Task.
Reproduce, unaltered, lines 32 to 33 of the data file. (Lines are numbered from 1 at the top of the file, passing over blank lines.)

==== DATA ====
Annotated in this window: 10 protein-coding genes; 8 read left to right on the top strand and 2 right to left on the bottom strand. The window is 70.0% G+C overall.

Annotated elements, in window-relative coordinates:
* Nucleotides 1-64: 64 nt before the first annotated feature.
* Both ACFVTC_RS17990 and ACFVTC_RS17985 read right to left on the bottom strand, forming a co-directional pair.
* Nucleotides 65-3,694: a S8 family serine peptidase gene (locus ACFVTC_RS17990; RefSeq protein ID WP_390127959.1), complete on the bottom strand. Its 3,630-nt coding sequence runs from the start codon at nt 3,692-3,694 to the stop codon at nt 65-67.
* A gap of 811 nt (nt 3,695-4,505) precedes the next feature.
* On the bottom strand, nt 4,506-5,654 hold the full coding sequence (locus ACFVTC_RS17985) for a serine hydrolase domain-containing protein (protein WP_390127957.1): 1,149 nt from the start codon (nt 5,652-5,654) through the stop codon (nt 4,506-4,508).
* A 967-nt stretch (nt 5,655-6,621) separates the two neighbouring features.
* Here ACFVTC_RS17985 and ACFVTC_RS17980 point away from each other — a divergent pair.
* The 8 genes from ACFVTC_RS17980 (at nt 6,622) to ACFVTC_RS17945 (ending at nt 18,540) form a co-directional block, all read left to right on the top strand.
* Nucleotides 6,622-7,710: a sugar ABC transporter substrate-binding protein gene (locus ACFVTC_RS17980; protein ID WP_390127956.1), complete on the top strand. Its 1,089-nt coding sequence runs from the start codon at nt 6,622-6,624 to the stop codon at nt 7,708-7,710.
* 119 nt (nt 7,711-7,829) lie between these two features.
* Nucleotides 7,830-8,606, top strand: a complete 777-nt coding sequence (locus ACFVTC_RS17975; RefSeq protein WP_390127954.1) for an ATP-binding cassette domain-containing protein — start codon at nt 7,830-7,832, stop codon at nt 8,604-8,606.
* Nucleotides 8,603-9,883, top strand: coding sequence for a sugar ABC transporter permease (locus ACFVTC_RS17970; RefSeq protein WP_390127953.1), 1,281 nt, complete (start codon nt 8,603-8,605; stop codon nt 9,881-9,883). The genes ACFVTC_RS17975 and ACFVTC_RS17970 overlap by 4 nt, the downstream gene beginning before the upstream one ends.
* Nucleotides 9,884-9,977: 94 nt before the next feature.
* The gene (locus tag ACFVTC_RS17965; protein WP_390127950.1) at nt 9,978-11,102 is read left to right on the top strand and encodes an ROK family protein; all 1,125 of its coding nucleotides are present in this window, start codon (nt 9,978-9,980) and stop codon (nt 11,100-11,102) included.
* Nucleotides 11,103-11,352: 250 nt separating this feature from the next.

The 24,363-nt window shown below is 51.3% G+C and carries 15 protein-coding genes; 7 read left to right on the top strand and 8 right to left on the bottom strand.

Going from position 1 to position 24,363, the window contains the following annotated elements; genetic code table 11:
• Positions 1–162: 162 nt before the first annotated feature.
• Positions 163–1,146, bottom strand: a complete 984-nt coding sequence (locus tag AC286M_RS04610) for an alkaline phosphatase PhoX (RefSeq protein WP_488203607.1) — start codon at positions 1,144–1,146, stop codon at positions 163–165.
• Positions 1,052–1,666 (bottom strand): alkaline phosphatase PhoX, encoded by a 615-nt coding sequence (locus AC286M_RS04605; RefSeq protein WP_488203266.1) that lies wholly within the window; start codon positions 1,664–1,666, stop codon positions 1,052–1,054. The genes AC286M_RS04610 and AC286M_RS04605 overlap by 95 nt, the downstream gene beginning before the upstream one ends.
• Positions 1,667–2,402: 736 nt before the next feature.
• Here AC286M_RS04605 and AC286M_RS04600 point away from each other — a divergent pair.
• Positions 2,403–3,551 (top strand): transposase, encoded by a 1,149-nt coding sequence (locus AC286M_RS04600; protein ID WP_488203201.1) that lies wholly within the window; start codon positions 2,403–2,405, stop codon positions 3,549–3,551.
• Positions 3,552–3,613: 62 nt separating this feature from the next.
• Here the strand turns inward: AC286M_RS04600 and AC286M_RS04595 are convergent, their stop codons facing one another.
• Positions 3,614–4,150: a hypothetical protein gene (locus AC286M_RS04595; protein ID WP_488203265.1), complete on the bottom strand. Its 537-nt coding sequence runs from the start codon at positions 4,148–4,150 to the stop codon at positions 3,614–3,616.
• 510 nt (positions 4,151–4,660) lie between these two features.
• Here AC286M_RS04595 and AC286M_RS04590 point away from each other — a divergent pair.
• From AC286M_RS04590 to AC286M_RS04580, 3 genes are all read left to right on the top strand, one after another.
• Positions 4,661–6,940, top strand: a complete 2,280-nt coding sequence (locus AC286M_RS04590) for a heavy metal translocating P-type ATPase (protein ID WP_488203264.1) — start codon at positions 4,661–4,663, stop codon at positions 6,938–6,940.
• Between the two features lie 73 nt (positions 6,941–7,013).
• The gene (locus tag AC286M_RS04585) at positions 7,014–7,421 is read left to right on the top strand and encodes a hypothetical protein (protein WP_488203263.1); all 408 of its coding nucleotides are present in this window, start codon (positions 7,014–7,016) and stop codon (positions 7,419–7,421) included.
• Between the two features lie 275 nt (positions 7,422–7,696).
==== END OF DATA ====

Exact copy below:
• Positions 4,661–6,940, top strand: a complete 2,280-nt coding sequence (locus AC286M_RS04590) for a heavy metal translocating P-type ATPase (protein ID WP_488203264.1) — start codon at positions 4,661–4,663, stop codon at positions 6,938–6,940.
• Between the two features lie 73 nt (positions 6,941–7,013).